Amy Poehler, Mindy Kaling, & Oprah Winfrey Wrote Profiles For The 'Time' 100 List, But Why Weren't They On It?
Guys, we need to talk about something important. Today, TIME Magazine revealed the Time 100, their list of the 100 most influential people in the world as of 2015 (in their opinion, anyway). While any such list is always going to be subjective, of course, I still think it's worth discussing how and why the people chosen actually made the cut. TIME editors choose the 100 public figures from several categories, this year's broken down into "Titans," "Pioneers," "Artists," "Leaders," and "Icons." The profiles of the honorees are written by fellow celebrities, but there's one thing that sorta irked me about that this year: the people writing the profiles were sometimes more worthy of being on the list than the ones they were writing about. What gives?
Consider this: Reese Witherspoon, who gained considerable attention in 2014 for her starring role in the big screen adaptation of Cheryl Strayed's Wild , is listed as a "Pioneer." I won't get into whether the movie was good or bad, but was it really all that influential? I doubt it, but there she is on the list. More baffling, however, is the fact that her profile was written by Mindy Kaling, one of the few successful women of color working in comedy today. She has her own show, has written her own book, and continues to break boundaries for women and people of color with her no apologies approach to making us all laugh. If that's not influential, what is?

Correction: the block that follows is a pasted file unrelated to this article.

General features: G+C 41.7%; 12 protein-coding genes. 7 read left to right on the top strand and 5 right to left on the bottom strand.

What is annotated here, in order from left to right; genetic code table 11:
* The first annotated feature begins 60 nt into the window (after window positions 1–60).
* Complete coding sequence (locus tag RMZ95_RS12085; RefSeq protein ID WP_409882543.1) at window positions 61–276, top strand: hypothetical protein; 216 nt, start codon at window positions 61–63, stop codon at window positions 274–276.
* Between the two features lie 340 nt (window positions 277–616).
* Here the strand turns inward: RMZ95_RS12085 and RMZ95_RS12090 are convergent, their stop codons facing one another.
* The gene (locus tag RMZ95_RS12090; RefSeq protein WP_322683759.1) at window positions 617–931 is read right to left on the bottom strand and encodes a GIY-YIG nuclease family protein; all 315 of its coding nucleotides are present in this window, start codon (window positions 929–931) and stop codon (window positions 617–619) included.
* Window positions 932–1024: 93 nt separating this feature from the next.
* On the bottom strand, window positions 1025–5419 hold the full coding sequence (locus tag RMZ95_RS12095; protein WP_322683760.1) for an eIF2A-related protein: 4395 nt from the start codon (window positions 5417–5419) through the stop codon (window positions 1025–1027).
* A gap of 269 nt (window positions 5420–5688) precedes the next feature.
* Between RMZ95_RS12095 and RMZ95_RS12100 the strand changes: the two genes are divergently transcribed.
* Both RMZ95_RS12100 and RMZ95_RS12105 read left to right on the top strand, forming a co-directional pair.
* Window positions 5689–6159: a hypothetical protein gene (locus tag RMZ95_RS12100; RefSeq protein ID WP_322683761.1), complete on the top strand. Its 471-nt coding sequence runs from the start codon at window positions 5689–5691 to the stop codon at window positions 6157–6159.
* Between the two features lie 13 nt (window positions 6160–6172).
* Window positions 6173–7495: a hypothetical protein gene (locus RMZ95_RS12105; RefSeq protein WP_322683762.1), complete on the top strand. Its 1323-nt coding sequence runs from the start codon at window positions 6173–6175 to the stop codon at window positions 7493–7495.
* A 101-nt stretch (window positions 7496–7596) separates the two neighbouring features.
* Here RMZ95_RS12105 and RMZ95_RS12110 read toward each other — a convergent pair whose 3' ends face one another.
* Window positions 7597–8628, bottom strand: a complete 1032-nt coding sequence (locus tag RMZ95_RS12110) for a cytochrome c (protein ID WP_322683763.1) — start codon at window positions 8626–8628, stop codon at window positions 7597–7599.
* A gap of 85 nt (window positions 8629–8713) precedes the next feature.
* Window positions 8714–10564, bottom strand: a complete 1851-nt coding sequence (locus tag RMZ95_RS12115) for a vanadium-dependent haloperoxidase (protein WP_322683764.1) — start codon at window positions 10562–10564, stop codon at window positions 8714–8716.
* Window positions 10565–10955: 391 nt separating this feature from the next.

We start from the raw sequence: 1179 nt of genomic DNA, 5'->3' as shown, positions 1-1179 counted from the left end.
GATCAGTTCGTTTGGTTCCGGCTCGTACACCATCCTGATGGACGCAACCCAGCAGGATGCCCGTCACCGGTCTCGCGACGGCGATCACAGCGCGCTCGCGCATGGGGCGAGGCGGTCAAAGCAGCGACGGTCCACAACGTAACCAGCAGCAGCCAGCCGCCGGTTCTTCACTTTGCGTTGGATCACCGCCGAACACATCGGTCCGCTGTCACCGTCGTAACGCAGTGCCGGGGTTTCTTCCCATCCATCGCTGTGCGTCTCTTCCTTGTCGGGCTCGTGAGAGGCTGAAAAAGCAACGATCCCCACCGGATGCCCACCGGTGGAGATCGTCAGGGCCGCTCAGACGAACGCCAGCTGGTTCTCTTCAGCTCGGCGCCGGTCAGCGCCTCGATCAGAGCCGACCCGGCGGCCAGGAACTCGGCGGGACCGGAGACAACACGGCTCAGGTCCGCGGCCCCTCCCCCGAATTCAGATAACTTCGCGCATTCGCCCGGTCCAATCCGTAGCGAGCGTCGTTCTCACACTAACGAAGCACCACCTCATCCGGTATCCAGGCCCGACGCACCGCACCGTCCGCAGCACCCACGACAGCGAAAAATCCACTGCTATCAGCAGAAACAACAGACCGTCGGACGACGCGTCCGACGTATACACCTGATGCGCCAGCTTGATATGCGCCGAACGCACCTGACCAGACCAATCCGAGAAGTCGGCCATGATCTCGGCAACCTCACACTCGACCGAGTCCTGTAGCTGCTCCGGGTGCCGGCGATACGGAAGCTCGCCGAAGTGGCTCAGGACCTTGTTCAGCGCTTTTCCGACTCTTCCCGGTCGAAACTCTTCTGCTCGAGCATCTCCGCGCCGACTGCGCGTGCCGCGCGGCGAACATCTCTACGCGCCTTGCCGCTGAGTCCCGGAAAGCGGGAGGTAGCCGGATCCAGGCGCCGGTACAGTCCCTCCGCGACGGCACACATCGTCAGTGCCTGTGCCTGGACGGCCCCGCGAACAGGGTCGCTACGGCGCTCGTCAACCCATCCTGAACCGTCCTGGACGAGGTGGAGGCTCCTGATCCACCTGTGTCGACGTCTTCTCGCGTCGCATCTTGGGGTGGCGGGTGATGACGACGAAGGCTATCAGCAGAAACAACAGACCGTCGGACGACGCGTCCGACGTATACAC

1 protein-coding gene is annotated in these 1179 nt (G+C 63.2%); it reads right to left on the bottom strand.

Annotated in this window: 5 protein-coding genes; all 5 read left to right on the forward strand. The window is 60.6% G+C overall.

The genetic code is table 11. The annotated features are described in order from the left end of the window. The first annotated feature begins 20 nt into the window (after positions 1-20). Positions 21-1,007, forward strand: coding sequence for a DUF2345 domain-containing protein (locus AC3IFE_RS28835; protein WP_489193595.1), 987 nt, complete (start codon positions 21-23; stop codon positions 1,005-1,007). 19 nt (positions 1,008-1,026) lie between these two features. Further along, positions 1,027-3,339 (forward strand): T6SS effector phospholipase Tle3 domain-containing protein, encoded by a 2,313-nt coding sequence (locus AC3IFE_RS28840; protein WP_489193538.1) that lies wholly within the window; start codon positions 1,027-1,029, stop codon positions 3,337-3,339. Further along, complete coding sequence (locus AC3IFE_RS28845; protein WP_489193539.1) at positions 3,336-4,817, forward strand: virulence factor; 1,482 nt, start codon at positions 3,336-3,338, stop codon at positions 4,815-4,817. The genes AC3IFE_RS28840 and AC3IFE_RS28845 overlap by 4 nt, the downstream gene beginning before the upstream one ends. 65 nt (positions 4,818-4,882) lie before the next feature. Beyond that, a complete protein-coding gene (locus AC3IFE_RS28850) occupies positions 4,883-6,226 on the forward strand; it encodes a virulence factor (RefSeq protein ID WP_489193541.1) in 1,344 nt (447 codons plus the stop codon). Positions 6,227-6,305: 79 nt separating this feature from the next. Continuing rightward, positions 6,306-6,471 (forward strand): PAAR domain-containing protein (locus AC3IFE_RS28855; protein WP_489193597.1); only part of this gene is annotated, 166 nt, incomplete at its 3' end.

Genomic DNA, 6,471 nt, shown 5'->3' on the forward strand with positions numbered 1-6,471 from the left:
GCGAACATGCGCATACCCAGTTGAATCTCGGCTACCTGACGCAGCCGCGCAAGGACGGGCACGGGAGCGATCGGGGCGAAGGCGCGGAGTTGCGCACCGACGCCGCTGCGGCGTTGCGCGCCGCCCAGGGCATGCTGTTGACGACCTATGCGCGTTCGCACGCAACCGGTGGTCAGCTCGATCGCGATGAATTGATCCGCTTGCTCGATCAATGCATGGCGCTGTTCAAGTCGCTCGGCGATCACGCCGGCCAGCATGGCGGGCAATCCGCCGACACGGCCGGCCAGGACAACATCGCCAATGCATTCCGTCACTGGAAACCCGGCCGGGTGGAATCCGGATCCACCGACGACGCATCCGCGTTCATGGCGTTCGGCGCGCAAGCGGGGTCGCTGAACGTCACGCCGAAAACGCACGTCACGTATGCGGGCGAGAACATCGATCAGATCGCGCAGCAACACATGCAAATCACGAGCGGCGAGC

Unfortunately, it doesn't stop there. America — and actually, probably most of the world — fell in love with Chris Pratt over the past year. From his beginnings on Parks and Recreation, Pratt has gone on to star in majorly successful movies like The Lego Movie, Guardians of the Galaxy, and soon, Jurassic World . He is entertaining, sure; endearing, absolutely. But influential? I'm not convinced, unless we mean "influencing casting directors to put him in more action movies." However, the woman who wrote his profile is undeniably changing the game on a daily basis. Amy Poehler is another fearless actress, comedian, and activist who constantly puts herself out there to encourage young girls to believe in themselves, to be kind, to follow their dreams and never allow anyone to put them down or bully them. Isn't that what should inspire us? And yet Poehler is nowhere to be found on the TIME 100.
But I'm not finished yet — there are plenty more errors, one of which is the decision to exclude Oprah Winfrey from the list in favor of having her instead write the profile of honoree Lee Daniels. Certainly Daniels, with whom Winfrey worked on The Butler, deserves his place as a member of a group of esteemed influencers, but then, doesn't Oprah, as well? After all, if ever there was a story of a person who came from nothing to gain everything, hers is it. She remains one of the richest women in the world, not to mention one of the most continuously charitable and dedicated to helping those who come from backgrounds similar to her own. While it'd be silly to say she's in the height of her career, Oprah still remains an important public figure and one more than worthy of inclusion in TIME's list.
Of course, as I mentioned previously, the Time 100 is nothing if not subjective. The magazine's editors select individuals based on their ability to change the world, for better or worse, and that's fair enough — what they call change, I might call momentary entertainment, but it makes no difference. While inclusion in TIME's list is perhaps a bit loftier than, say, People's Most Beautiful, it boils down to the same thing: singling out people based on personal opinion. The fact that Poehler, Kaling, Winfrey and plenty of other influential women are absent from this list doesn't make them any less influential, it just means TIME's selection criteria is a bit different than my own would be. At the end of the day, these women are still going to be out there doing their thing and changing the world in their own ways, whether or not a magazine lionizes them for doing so.
Images: Getty (1); Wifflegif (1)